Non-compliance is very expensive. Organizations are stepping on thin ice when it comes to building applications that process Protected Health Information (PHI). There is a lot of overhead associated with building and implementing HIPAA-compliant systems. Understanding legal nuances and their technical implications is a mountain to climb. The risk of non-compliance with regulations is simply too high.
Since the HIPAA Enforcement Act, the Department of Health and Human Services’ Office for Civil Rights (OCR) has been able to fine organizations that fail to implement the controls protecting healthcare data and the privacy of patients. Fines of up to $1.5 million can be issued for HIPAA violations, with that number multiplied by the number of years each violation has been allowed to persist. (HIPAA Journal)
The actual costs of HIPAA compliance are estimated at close to $8.3 billion a year, with each physician on average spending $35,000 annually for health information technology upkeep. (Medical Economics)
HIPAA is not the only a regulation to consider when building applications. GDPR and the recently enforced California Consumer Privacy Act (CCPA) have vast implications across any personally identifiable information (PII). This creates a high barrier of entry for smaller organizations that process their consumers’ information.
The cost of GDPR is high: while 80 percent of those in a micro company (1-9 employees) expect GDPR compliance to cost their business under $50,000, 92 percent of those working at an enterprise (over 1,000 employees) expect GDPR compliance to cost their business over $50,000. (Help Net Security)
Under GDPR, fines for organizations that breach the rules can reach up to 20 million Euros (about $21.8 million), or up to 4% of a company group’s annual global turnover, whichever is higher. Even lesser infringements can cost a company 10 million Euros or 2% annual global turnover. (Compliance Week)
Encryption is a crucial element of privacy regulations. However, implementing cryptographic algorithms is time-consuming and many organizations to do so properly. Smaller organizations have difficulties adapting to HIPAA-compliance quickly. Lawyers and audit companies charge a lot for guidelines to fulfill HIPAA-compliance. The technical team is left to introduce incremental changes that cost time and resources. Many organizations first build then try to adjust their systems to GDPR, HIPAA, CCPA compliance. Building from scratch while trying to comply with tprivacy regulations requires time and investment in technical and legal knowledge. SylLab API removes the burden of costly encryption and compliance adoption. The API provides not only highly usable data encryption but also a clear audit trail down to the level of a file’s lifecycle including PHI (Protected Healthcare Information). Encryption and auditing are important elements of HIPAA-compliance. SylLab Audit provides a very detailed overview of events associated with individual files and users. The data visualization provided by SylLab helps to understand the audit trail better. Our clients can monitor any suspicious activity and produce audit reports. Processing unencrypted and non-auditable PHI such as medical record numbers, e-mail addresses, and any unique identifiable numbers might turn out to be very costly. Amid the COVID-19 outbreak, there has been a significant surge in cyber-attacks. Telemedicine start-ups have a higher barrier to entry struggling to launch products that are secure and comply with privacy regulations. SylLab API is a highly usable encryption and compliance tool that aims to lower this barrier and save time, money, and resources for the emerging organizations.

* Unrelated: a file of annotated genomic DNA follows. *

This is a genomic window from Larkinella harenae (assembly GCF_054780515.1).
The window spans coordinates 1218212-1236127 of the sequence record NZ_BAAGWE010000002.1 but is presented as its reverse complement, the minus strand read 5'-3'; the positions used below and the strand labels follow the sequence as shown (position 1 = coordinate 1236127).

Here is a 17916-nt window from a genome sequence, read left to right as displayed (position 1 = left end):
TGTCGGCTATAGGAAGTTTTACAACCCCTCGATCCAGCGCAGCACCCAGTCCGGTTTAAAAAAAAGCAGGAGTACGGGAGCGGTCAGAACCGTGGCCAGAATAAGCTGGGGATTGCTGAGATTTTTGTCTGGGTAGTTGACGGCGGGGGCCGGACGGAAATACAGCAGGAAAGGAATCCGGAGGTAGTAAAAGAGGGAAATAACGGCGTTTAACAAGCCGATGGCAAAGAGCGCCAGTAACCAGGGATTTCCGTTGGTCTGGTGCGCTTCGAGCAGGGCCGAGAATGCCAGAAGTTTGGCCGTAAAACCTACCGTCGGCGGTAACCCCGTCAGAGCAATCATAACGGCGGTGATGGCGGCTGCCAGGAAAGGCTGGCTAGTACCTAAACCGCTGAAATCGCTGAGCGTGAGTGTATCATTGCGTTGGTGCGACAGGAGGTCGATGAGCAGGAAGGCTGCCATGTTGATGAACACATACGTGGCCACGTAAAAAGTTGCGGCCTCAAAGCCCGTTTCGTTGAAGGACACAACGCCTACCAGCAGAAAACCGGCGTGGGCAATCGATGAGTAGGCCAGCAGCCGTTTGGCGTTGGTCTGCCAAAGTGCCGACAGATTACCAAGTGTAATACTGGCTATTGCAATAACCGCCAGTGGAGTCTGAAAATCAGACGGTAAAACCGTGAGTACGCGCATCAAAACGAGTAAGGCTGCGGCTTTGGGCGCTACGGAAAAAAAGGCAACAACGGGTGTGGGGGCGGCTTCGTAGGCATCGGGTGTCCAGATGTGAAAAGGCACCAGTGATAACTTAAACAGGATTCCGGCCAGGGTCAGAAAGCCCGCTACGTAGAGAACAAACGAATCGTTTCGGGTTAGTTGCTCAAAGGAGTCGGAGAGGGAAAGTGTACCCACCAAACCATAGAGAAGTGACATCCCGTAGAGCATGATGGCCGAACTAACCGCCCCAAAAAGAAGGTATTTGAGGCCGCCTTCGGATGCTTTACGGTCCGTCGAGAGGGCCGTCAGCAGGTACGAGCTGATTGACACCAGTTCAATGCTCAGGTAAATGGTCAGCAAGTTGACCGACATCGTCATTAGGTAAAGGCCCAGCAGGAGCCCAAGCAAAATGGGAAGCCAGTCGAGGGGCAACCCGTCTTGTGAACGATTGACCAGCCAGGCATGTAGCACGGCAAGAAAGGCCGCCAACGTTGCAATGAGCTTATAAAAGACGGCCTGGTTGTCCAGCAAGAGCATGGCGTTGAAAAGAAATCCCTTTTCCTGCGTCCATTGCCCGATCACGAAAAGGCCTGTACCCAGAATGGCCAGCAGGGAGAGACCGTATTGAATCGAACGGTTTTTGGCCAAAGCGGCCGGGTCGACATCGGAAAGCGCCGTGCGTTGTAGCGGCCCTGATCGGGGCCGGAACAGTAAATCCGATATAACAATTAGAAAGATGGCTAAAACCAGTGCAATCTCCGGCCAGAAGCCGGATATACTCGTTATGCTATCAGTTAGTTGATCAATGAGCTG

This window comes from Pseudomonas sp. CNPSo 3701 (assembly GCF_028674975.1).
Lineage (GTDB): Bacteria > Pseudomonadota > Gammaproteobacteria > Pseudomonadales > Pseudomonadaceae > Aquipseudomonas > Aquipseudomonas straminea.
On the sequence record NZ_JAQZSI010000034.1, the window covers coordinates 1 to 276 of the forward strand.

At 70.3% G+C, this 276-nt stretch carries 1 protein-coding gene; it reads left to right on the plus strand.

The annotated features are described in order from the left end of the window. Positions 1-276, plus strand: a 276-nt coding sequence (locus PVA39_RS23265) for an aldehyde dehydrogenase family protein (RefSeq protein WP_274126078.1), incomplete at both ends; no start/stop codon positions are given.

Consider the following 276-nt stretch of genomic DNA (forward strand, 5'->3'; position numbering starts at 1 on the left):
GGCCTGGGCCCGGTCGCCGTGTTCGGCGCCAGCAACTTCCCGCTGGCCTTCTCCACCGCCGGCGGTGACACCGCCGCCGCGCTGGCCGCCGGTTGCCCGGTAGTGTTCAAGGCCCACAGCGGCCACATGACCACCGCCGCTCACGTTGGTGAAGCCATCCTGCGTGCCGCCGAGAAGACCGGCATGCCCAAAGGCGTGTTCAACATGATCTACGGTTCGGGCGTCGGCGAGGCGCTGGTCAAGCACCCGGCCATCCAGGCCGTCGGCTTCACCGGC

1. Help Net Security
2. HIPPA Journal
3. Compliance Week
4. Medical Economics